After meeting on 14th and 15th July, the international Jury of the 2022 European Prize for Urban Public Space has chosen the 5 finalists for this year’s award. The winner will be made public at a prize-giving ceremony that is to be held at the CCCB the 14 and 15 November.
With record figures of participation –326 projects– and a high level of representation –35 countries– the Prize confirms the relevance and great importance of public space in the development of cities, in present and future contexts.
The European Prize for Urban Public Space is a biennial, honorific award which, since 2000, has recognised the best projects of creation, transformation, and recovery of public spaces in European cities.
The Centre de Cultura Contemporània de Barcelona (CCCB), which closed its registration period for the European Prize for Urban Public Space 2022 on 17 May with record numbers of participation and a high level of representation. The international Jury has chosen the 5 finalists for this year’s award, which recognises works carried out between 2018 and 2021. The winner will be made public at a prize-giving ceremony that is to be held at the CCCB the 14 and 15 November.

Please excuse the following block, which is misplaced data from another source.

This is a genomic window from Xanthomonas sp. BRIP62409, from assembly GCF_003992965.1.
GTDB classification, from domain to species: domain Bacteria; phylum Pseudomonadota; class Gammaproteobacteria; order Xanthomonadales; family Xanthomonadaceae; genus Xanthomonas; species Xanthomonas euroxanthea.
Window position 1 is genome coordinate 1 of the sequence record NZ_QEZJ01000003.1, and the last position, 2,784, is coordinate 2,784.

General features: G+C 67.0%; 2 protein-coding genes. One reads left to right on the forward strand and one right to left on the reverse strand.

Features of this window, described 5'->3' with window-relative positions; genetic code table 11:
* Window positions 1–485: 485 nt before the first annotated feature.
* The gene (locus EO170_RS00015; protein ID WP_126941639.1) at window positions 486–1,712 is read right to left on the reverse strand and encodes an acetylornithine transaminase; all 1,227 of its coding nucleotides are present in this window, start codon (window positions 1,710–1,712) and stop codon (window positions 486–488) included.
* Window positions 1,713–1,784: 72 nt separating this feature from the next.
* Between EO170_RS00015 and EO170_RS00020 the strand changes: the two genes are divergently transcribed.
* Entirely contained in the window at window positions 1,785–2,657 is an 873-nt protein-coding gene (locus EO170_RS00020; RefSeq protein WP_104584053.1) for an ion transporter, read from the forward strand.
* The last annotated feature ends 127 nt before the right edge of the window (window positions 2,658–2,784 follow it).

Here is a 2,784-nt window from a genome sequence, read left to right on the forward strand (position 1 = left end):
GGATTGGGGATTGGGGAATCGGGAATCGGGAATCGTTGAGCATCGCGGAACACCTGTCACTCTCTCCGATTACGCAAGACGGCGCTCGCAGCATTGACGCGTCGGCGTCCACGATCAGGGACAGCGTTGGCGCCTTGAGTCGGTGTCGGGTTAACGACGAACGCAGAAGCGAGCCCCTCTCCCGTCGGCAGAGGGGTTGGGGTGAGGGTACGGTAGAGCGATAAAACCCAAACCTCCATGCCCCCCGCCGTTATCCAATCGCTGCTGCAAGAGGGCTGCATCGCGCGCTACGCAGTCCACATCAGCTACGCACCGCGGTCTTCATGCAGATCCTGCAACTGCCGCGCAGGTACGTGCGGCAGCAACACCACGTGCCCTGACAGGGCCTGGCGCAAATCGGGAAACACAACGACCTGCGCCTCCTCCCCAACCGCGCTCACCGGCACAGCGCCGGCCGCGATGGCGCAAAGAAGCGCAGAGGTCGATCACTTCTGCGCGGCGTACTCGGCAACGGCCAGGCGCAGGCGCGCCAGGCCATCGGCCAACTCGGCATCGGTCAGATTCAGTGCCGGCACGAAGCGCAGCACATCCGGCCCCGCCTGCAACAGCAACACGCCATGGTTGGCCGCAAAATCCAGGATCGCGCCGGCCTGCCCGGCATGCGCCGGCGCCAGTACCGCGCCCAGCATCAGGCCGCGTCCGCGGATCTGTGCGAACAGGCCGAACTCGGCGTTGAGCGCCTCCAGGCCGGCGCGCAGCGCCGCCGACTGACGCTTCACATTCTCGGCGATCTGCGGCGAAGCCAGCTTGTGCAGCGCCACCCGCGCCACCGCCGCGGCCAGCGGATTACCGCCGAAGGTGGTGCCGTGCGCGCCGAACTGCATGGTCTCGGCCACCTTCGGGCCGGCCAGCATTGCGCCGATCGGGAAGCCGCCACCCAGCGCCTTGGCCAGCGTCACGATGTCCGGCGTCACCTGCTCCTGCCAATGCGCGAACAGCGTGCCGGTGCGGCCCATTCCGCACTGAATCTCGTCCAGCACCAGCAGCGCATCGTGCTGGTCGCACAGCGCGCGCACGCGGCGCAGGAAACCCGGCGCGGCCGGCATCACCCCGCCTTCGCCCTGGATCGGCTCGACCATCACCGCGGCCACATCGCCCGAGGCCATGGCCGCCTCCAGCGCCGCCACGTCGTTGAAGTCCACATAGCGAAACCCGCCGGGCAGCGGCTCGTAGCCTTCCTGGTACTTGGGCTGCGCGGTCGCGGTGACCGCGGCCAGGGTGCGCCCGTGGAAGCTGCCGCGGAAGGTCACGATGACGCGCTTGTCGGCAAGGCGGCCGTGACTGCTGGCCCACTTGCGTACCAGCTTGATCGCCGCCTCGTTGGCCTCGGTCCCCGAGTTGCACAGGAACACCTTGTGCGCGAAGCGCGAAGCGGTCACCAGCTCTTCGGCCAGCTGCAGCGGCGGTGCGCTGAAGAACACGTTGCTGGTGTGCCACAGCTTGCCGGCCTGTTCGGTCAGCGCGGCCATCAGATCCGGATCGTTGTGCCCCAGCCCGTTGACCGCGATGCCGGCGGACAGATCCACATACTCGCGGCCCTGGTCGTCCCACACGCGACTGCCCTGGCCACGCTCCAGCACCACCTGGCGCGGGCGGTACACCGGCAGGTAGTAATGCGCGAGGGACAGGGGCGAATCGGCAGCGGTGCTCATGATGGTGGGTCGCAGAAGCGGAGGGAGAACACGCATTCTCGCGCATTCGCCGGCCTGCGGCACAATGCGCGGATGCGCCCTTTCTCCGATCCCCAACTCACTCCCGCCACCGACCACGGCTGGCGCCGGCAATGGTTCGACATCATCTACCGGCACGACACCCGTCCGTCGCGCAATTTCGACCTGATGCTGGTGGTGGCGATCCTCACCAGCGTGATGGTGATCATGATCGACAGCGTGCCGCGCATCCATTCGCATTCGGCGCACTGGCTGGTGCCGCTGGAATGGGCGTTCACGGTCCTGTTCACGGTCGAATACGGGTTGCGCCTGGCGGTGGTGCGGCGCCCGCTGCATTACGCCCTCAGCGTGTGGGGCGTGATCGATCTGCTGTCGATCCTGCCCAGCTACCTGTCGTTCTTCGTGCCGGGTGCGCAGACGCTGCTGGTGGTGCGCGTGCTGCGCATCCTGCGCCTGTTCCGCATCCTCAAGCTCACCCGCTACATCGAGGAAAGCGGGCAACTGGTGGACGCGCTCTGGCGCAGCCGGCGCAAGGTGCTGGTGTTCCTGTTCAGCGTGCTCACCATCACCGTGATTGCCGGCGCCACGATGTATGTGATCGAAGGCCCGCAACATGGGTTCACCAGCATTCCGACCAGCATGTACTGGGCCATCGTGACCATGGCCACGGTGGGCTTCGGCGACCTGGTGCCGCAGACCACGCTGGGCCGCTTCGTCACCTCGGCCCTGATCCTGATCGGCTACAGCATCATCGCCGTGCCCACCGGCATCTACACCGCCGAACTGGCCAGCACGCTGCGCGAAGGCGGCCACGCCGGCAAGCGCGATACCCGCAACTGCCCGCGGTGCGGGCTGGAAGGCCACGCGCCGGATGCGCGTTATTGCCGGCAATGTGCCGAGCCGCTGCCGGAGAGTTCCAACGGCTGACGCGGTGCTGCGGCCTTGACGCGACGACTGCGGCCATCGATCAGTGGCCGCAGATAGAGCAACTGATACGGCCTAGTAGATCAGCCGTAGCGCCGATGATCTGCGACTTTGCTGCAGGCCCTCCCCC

More specifically, there have been 326 confirmed entries for the eleventh award of the European Prize for Urban Public Space, which is a significant increase in comparison with the two previous awards of 2018 and 2016, for which 279 and 276 works were presented, respectively. The countries that have presented the greatest number of works are Spain, Poland, Italy, France, and Portugal. Moreover, notable among the 35 countries represented—once again, a higher number than in previous awards—are the inclusion, for the first time, of Armenia; the return of Cyprus, Iceland, Georgia, and Latvia; as well as the participation of Ukraine.
After its deliberations at the meeting on 14 and 15 July at the CCCB (Barcelona), the international Jury—with the agricultural engineer and landscape designer Teresa Galí-Izard, who teaches Landscape Architecture at the ETH, Zurich, as its president, and consisting of Hans Ibelings, architecture critic, historian, and editor of The Architecture Observer; Eleni Myrivili, who has a PhD in Anthropology and is an advisor on Resilience and Sustainability in Athens; Andreas Ruby, director of the Swiss Architecture Museum in Basle; Paloma Strelitz, architect, creative director of Patch, and founder of Assemble, London; and Špela Videčnik, architect and founding member of the architects’ studio OFIS in Ljubljana; with the support of Lluís Ortega, architect, lecturer at the UPC, and Secretary of the Prize—has decided to select the following works: